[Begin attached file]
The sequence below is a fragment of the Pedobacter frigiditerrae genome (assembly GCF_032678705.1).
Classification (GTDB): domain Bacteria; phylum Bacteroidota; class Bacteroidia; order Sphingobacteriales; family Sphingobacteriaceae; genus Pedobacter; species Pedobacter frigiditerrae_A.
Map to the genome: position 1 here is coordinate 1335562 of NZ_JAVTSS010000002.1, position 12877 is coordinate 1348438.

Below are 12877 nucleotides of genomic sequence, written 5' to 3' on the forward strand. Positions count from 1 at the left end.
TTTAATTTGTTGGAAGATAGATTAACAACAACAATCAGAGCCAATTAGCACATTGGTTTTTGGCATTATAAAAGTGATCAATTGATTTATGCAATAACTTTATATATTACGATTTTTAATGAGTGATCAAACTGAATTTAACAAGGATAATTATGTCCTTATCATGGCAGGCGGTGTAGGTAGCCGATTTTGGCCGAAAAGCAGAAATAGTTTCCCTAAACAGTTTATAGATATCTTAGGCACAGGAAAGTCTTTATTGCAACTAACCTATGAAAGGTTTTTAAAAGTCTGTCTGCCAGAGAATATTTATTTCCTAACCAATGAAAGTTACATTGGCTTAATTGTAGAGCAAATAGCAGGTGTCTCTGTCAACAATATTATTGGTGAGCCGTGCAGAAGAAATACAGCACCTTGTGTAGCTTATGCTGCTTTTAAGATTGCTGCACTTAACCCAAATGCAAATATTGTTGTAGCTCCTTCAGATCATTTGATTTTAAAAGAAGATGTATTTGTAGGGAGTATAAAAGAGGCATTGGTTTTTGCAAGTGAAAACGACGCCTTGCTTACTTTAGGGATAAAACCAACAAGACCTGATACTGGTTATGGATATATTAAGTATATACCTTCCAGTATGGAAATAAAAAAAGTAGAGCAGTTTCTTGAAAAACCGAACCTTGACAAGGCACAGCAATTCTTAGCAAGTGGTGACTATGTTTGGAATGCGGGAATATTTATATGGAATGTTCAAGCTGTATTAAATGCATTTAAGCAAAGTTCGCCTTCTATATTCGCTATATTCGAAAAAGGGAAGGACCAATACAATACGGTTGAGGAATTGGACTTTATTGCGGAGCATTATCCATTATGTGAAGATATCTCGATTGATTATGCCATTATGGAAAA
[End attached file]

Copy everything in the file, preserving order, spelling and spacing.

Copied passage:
The sequence below is a fragment of the Pedobacter frigiditerrae genome (assembly GCF_032678705.1).
Classification (GTDB): domain Bacteria; phylum Bacteroidota; class Bacteroidia; order Sphingobacteriales; family Sphingobacteriaceae; genus Pedobacter; species Pedobacter frigiditerrae_A.
Map to the genome: position 1 here is coordinate 1335562 of NZ_JAVTSS010000002.1, position 12877 is coordinate 1348438.

Below are 12877 nucleotides of genomic sequence, written 5' to 3' on the forward strand. Positions count from 1 at the left end.
TTTAATTTGTTGGAAGATAGATTAACAACAACAATCAGAGCCAATTAGCACATTGGTTTTTGGCATTATAAAAGTGATCAATTGATTTATGCAATAACTTTATATATTACGATTTTTAATGAGTGATCAAACTGAATTTAACAAGGATAATTATGTCCTTATCATGGCAGGCGGTGTAGGTAGCCGATTTTGGCCGAAAAGCAGAAATAGTTTCCCTAAACAGTTTATAGATATCTTAGGCACAGGAAAGTCTTTATTGCAACTAACCTATGAAAGGTTTTTAAAAGTCTGTCTGCCAGAGAATATTTATTTCCTAACCAATGAAAGTTACATTGGCTTAATTGTAGAGCAAATAGCAGGTGTCTCTGTCAACAATATTATTGGTGAGCCGTGCAGAAGAAATACAGCACCTTGTGTAGCTTATGCTGCTTTTAAGATTGCTGCACTTAACCCAAATGCAAATATTGTTGTAGCTCCTTCAGATCATTTGATTTTAAAAGAAGATGTATTTGTAGGGAGTATAAAAGAGGCATTGGTTTTTGCAAGTGAAAACGACGCCTTGCTTACTTTAGGGATAAAACCAACAAGACCTGATACTGGTTATGGATATATTAAGTATATACCTTCCAGTATGGAAATAAAAAAAGTAGAGCAGTTTCTTGAAAAACCGAACCTTGACAAGGCACAGCAATTCTTAGCAAGTGGTGACTATGTTTGGAATGCGGGAATATTTATATGGAATGTTCAAGCTGTATTAAATGCATTTAAGCAAAGTTCGCCTTCTATATTCGCTATATTCGAAAAAGGGAAGGACCAATACAATACGGTTGAGGAATTGGACTTTATTGCGGAGCATTATCCATTATGTGAAGATATCTCGATTGATTATGCCATTATGGAAAA